In 2012 the World Bank and the European Union modestly reduced aid to Uganda over corruption allegations, but they, along with the United States, have remained silent about the other abuses. In 2013 the U.S. even doubled military aid to Uganda, and American tax dollars may now be funding Museveni’s brutal adventure in South Sudan. But the U.S. is hardly alone in getting Uganda’s politics wrong. Last week the EU’s managing director for Africa, Nicholas Westcott, even praised Museveni for his peace efforts in South Sudan.

What these diplomats will do now is anyone’s guess, but here’s a suggestion: The best way to make gay rights meaningful to the long-suffering Ugandan people is to support everyone else’s rights as well — something the West, by lavishing so much praise and aid on Museveni’s tyrannical regime, has completely failed to do. America’s own civil rights history suggests this will work. It’s worth remembering that the struggle for gay rights in the West followed two centuries of struggle for other people’s rights. At first, a few courageous intellectuals began calling for women’s rights; soon others called for workers’ rights, children’s rights, civil rights for racial and ethnic minorities and the rights of the disabled as well as press freedom and reforms to combat corruption. Then finally, in the late 1960s, the modern struggle for gay rights began. The best thing the diplomats can do right now to support gay rights in Uganda is to condemn all human rights abuses in the country — regardless of whether the victim is straight or gay, male or female, poor or wealthy. Only when all Ugandans experience freedom and justice will they come to recognize the rights of their gay brothers and sisters too.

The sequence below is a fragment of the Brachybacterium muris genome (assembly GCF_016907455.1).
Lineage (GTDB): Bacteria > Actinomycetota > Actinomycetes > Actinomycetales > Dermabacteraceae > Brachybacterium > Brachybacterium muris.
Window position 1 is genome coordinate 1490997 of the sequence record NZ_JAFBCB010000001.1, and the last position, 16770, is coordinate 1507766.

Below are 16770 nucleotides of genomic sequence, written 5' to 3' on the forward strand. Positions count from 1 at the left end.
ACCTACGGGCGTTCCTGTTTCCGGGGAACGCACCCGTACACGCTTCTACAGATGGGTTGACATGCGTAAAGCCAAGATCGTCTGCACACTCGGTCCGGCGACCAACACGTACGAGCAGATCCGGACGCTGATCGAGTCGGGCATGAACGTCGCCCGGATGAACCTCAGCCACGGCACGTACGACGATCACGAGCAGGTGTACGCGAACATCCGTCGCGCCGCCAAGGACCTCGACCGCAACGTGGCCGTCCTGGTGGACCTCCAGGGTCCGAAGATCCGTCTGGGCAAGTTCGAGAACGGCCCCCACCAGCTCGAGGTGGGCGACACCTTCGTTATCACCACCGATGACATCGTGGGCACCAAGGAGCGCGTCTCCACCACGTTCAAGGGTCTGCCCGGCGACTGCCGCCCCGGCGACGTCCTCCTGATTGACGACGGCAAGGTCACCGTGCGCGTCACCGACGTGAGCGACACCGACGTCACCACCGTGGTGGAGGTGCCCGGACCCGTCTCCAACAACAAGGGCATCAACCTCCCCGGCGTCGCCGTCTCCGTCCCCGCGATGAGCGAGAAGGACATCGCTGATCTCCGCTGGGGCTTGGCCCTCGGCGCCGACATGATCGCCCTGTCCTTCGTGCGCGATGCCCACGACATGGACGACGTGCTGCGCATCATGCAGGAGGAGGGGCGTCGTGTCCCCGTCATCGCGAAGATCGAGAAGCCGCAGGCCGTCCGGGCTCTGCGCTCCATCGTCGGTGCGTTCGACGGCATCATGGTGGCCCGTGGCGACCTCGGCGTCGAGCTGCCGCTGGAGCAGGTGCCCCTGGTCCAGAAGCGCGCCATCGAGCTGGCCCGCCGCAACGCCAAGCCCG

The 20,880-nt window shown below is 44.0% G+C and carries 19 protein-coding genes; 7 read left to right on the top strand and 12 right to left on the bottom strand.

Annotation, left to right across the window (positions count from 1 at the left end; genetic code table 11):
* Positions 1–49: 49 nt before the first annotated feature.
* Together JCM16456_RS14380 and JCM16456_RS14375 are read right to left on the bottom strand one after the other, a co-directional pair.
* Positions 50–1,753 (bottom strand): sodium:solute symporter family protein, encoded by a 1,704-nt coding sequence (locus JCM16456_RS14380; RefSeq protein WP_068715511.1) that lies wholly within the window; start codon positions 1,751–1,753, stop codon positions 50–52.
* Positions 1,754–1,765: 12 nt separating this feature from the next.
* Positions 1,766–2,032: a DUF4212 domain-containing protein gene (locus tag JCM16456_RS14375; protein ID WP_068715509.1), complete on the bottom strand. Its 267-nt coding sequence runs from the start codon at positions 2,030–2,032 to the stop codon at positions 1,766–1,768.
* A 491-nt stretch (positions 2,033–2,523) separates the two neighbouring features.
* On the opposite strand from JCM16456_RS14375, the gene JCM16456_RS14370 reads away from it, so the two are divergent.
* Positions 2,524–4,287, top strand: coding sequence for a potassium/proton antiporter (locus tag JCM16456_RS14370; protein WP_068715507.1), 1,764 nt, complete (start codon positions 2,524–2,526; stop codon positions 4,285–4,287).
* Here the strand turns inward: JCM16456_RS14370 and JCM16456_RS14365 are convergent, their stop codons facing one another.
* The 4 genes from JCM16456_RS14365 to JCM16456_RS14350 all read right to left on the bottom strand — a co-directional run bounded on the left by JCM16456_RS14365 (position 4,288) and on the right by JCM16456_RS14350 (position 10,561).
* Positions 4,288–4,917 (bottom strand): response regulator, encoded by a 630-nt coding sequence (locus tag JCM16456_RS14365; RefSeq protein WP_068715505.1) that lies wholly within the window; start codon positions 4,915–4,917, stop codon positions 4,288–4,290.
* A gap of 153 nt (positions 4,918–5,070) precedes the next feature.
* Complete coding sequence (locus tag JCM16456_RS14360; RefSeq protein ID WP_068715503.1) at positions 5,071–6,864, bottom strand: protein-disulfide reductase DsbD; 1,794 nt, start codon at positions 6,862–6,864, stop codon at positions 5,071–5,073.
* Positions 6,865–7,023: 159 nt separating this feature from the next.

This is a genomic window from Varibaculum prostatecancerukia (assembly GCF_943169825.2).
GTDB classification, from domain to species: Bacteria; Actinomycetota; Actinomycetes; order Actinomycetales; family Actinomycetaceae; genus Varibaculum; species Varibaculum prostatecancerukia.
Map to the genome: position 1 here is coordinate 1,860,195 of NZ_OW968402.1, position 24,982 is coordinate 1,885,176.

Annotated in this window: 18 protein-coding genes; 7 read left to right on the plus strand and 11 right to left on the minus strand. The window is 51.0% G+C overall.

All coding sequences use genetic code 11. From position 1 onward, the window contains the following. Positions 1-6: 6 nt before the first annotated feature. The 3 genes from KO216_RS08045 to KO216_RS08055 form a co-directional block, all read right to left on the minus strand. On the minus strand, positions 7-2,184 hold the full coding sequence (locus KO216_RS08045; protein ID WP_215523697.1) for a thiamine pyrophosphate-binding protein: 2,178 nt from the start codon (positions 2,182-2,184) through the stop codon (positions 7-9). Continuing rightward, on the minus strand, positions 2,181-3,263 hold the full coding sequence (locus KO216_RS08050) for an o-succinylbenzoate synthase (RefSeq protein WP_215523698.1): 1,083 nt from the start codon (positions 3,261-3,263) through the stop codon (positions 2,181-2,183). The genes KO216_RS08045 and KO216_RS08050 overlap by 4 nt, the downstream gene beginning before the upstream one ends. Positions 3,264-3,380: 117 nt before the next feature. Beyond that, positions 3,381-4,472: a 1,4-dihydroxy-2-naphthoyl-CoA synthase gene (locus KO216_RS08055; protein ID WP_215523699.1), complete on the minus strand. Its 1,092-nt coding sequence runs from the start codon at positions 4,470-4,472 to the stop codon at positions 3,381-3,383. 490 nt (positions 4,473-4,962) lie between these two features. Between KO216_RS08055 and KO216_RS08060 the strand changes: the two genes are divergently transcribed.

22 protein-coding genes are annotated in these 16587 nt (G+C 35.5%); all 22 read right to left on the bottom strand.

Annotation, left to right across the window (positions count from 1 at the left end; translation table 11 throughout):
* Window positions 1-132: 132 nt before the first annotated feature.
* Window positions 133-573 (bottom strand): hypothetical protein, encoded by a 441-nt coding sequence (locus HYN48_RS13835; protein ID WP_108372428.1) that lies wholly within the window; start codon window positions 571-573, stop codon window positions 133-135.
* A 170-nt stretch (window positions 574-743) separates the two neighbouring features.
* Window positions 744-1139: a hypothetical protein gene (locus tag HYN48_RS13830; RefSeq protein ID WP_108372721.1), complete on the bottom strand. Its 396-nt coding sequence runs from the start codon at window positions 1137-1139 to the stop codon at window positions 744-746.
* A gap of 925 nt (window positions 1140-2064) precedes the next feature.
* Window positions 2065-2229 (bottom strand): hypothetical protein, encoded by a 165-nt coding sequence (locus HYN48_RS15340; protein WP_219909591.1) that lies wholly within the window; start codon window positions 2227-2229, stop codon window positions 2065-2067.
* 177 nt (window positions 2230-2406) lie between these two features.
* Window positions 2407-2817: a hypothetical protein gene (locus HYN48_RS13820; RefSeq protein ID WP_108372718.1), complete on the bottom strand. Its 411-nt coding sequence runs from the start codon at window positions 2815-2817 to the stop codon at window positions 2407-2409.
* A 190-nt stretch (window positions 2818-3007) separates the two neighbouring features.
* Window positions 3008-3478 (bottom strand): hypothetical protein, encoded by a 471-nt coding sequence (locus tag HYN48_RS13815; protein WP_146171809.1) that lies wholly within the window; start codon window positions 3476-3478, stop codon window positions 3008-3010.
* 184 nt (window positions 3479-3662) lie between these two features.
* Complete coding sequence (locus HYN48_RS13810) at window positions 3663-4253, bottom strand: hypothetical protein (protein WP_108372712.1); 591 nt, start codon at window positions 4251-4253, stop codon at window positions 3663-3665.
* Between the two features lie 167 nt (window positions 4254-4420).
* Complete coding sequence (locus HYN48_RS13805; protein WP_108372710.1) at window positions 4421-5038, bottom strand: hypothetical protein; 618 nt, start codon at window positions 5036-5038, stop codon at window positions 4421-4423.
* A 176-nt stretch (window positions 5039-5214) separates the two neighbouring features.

Helen Epstein is the author of “The Invisible Cure: Why We Are Losing the Fight Against AIDS in Africa” and a current fellow at the Open Society Foundations.

The views expressed in this article are the author's own and do not necessarily reflect Al Jazeera America's editorial policy.